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At the show with the artist: Kasper Bosmans interprets Sol Lewitt’s code by painting

Piero Bisello

Our most affectionate readers will by now be accustomed to the magazine’s section called “At The Show With The Artist” as the occasion where carte blanche is given to artists to express themselves on the work of others. This “blank paper” has often been filled with the transcription of our conversation with them on the chosen subject or, other times, with interesting literary efforts directly prompted by their experience of the show. In this “At The Show With The Artist”, the emerging Belgian artist Kasper Bosmans took up the task in an unexpected way, literally filling a blank canvas by painting his thoughts about Sol LeWitt’s exhibition we visited together at SMAK in Ghent.

We first came across the work of Kasper Bosmans over a year ago, mentioning it as the most compelling one from a large collective exhibition of Brussels-based emerging artists held at Wiels. Paraphrasing our reflections at the time, we found that the strongest aspect of Bosmans’ work was how the interaction of all the elements of his installation was kept quite mysterious and, at the same time, visualized in explanatory paintings or “processual pictograms”. We thought these paintings could be compared to pseudo–scientific manuals used to navigate the framework of Bosmans’ practice, instructions that indirectly questioned the general sense of art in a contemporary world where technology and scientific exactness hold a privileged role in the production of meaning. With some degree of surprise, we eventually learned that the artist started to produce these paintings exactly when he was commissioned to make an illustration for a scientific article on a neuroscience journal.

Since the exhibition at Wiels, we have had the chance to see Bosmans’ work in a number of different occasions and other chances will also come soon – two solo shows are on their way, one at Marc Foxx Gallery in Los Angeles and another at CIAP Art Centre in Hasselt that just opened. However, the last encounter with his work was still in Brussels: a solo show at art center CENTRALE featuring the Cintamani Weavings, a series of tapestries inspired by Ottoman motifs that dealt with political and territorial expansion in connection to the mobility of visual symbols. From all these examples of his art, nothing is more evident than Bosmans’ interest in symbols, iconology and history in general. His range of references is stunningly large and his sophisticated ways of using them is impressive. Yet, his manuals and instructions are the extra artistic twist that for us makes his use of references special.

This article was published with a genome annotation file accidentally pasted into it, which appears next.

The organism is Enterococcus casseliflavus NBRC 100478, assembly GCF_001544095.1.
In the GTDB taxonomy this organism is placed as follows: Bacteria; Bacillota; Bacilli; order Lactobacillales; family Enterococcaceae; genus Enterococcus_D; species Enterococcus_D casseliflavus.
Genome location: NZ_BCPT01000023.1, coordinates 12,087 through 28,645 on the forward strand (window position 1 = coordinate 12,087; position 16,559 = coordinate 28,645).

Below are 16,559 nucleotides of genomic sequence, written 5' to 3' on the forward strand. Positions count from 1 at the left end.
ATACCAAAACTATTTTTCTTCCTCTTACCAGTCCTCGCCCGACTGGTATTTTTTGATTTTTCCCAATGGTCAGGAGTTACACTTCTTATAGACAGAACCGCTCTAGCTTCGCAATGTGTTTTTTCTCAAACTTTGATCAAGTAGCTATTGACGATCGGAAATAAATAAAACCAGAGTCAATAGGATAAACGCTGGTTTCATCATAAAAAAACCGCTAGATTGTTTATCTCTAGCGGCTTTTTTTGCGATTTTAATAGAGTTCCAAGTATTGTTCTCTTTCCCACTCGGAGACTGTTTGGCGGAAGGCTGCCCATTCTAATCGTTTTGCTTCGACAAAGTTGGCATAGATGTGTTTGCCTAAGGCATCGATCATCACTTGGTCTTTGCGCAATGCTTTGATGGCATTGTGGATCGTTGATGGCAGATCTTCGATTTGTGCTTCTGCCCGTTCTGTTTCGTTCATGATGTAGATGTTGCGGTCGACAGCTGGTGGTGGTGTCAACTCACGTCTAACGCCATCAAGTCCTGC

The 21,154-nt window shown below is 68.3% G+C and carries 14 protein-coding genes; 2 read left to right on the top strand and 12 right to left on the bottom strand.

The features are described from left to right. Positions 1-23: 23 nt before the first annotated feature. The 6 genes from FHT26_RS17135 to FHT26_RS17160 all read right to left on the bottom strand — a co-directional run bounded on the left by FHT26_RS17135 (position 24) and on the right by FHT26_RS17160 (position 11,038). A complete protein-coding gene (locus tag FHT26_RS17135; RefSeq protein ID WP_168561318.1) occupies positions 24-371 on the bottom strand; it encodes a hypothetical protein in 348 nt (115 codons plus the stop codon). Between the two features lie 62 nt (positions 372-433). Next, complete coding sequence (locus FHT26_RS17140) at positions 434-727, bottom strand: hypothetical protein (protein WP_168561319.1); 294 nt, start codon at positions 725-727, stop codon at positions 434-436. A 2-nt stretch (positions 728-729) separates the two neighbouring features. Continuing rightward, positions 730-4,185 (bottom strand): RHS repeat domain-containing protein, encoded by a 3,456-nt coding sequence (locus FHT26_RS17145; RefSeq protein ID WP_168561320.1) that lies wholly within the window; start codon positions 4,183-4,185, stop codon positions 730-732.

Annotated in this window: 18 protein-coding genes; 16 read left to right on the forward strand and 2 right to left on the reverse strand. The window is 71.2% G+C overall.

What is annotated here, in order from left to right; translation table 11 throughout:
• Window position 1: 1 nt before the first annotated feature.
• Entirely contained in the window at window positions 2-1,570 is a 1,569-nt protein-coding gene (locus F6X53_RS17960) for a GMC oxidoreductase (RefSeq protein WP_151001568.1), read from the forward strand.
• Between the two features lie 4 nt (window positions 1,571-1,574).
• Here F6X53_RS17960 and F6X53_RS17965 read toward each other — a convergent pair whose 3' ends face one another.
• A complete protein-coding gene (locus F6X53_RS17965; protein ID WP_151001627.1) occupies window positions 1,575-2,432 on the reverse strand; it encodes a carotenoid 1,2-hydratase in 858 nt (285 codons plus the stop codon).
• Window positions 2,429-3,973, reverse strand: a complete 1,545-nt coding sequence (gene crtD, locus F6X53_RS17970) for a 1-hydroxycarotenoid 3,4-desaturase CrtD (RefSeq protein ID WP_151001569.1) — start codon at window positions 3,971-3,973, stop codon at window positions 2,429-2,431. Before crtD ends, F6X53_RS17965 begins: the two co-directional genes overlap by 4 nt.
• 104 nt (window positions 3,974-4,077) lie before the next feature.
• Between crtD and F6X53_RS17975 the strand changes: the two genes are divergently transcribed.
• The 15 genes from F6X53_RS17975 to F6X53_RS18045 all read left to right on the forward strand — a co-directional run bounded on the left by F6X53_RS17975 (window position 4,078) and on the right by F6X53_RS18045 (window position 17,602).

During our visit together to Sol LeWitt’s exhibition, we spoke at length with Bosmans of how manuals and instructions can become art. Strangely or not, the role of these “mediums” in Le Witt’s work seems almost the opposite to what they do within Bosmans’ process: the former would use manuals and instructions to have his material work made by others (think of the wall piece where employed workers took care of the making), while the latter would use material made by others (historical facts for example) to make his own instructions and manuals.

Thinking about these differences, we confronted Bosmans on the political charge a work of art can have. In front of the impressive size of Sol LeWitt’s artwork, where the ambiguity of authorship and human exploitation in contemporary art is pushed to a critical limit, we discussed a range of topics: the difference between effort and labor, the uncanny dedication to “historical axioms” (Sol LeWitt’s reputation the workers had to obey to for example?), the repetition of an act to the point of obsession and the direct political involvement in connection to an artist’s subjectivity.

Analyzing the painting Bosmans made after this conversation, one can see how his artistic process transformed these topics into physical signs. At first, there was a research and selection of a number of anecdotes and historical facts the artist found relevant to the subject matter. In this case, the list included three of them, and Bosmans described them to us along with his own impressions: “two men tried to enter Australia with 140 samples of different shoes they wished to sell, and were later forced by the Australian customs officers to destroy every single one of them by tediously drilling holes in the soles, an episode where no effort was spared; then we have examples of obsessive-compulsive disorder (OCD), where a person perceives the necessity to perform some actions repeatedly, therefore consuming unnecessary effort and getting lost in the details; finally, there is the Indian flag, which bears a spinning wheel to symbolize the industrial independence sought in the process of decolonization from England”.

The transformation of these facts into their figurative representation (a flag, a shirt, a drill) or processual allusion (the painstakingly made yet faulty background gradient) objectified in a painting as we have seen. As a series of clues or points in a dot-to-dot puzzle, the elements on the canvas may be then metaphorically connected by the spectator to reveal our viewpoints and conclusions. As argued at the beginning, Bosmans’ painting is in fact a manual that doesn’t represent anything in the classical sense but instead explains some thoughts through a visually cyphered language.

October 1, 2018